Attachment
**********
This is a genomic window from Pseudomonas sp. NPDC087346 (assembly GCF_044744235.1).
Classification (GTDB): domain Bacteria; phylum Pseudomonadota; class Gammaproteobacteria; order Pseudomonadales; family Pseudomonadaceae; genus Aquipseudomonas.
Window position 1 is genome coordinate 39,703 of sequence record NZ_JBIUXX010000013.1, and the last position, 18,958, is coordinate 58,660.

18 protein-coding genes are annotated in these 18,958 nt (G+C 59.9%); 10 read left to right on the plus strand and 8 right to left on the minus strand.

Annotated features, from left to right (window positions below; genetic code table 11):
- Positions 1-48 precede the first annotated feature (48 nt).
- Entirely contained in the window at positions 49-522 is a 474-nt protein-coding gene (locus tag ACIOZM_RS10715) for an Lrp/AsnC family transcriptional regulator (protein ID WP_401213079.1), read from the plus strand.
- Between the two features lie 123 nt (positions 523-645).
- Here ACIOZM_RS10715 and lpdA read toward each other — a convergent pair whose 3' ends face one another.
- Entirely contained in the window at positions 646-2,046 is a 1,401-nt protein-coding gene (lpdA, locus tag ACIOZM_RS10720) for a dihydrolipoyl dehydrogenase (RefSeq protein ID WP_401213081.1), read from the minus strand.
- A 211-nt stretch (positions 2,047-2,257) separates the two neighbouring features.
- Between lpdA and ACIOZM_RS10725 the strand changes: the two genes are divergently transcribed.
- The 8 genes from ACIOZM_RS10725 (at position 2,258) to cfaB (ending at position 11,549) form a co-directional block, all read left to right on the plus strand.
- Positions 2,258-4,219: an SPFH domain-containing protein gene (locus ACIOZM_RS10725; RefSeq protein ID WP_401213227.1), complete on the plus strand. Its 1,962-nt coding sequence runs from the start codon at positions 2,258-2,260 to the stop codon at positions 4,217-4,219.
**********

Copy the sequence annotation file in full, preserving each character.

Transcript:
This is a genomic window from Pseudomonas sp. NPDC087346 (assembly GCF_044744235.1).
Classification (GTDB): domain Bacteria; phylum Pseudomonadota; class Gammaproteobacteria; order Pseudomonadales; family Pseudomonadaceae; genus Aquipseudomonas.
Window position 1 is genome coordinate 39,703 of sequence record NZ_JBIUXX010000013.1, and the last position, 18,958, is coordinate 58,660.

18 protein-coding genes are annotated in these 18,958 nt (G+C 59.9%); 10 read left to right on the plus strand and 8 right to left on the minus strand.

Annotated features, from left to right (window positions below; genetic code table 11):
- Positions 1-48 precede the first annotated feature (48 nt).
- Entirely contained in the window at positions 49-522 is a 474-nt protein-coding gene (locus tag ACIOZM_RS10715) for an Lrp/AsnC family transcriptional regulator (protein ID WP_401213079.1), read from the plus strand.
- Between the two features lie 123 nt (positions 523-645).
- Here ACIOZM_RS10715 and lpdA read toward each other — a convergent pair whose 3' ends face one another.
- Entirely contained in the window at positions 646-2,046 is a 1,401-nt protein-coding gene (lpdA, locus tag ACIOZM_RS10720) for a dihydrolipoyl dehydrogenase (RefSeq protein ID WP_401213081.1), read from the minus strand.
- A 211-nt stretch (positions 2,047-2,257) separates the two neighbouring features.
- Between lpdA and ACIOZM_RS10725 the strand changes: the two genes are divergently transcribed.
- The 8 genes from ACIOZM_RS10725 (at position 2,258) to cfaB (ending at position 11,549) form a co-directional block, all read left to right on the plus strand.
- Positions 2,258-4,219: an SPFH domain-containing protein gene (locus ACIOZM_RS10725; RefSeq protein ID WP_401213227.1), complete on the plus strand. Its 1,962-nt coding sequence runs from the start codon at positions 2,258-2,260 to the stop codon at positions 4,217-4,219.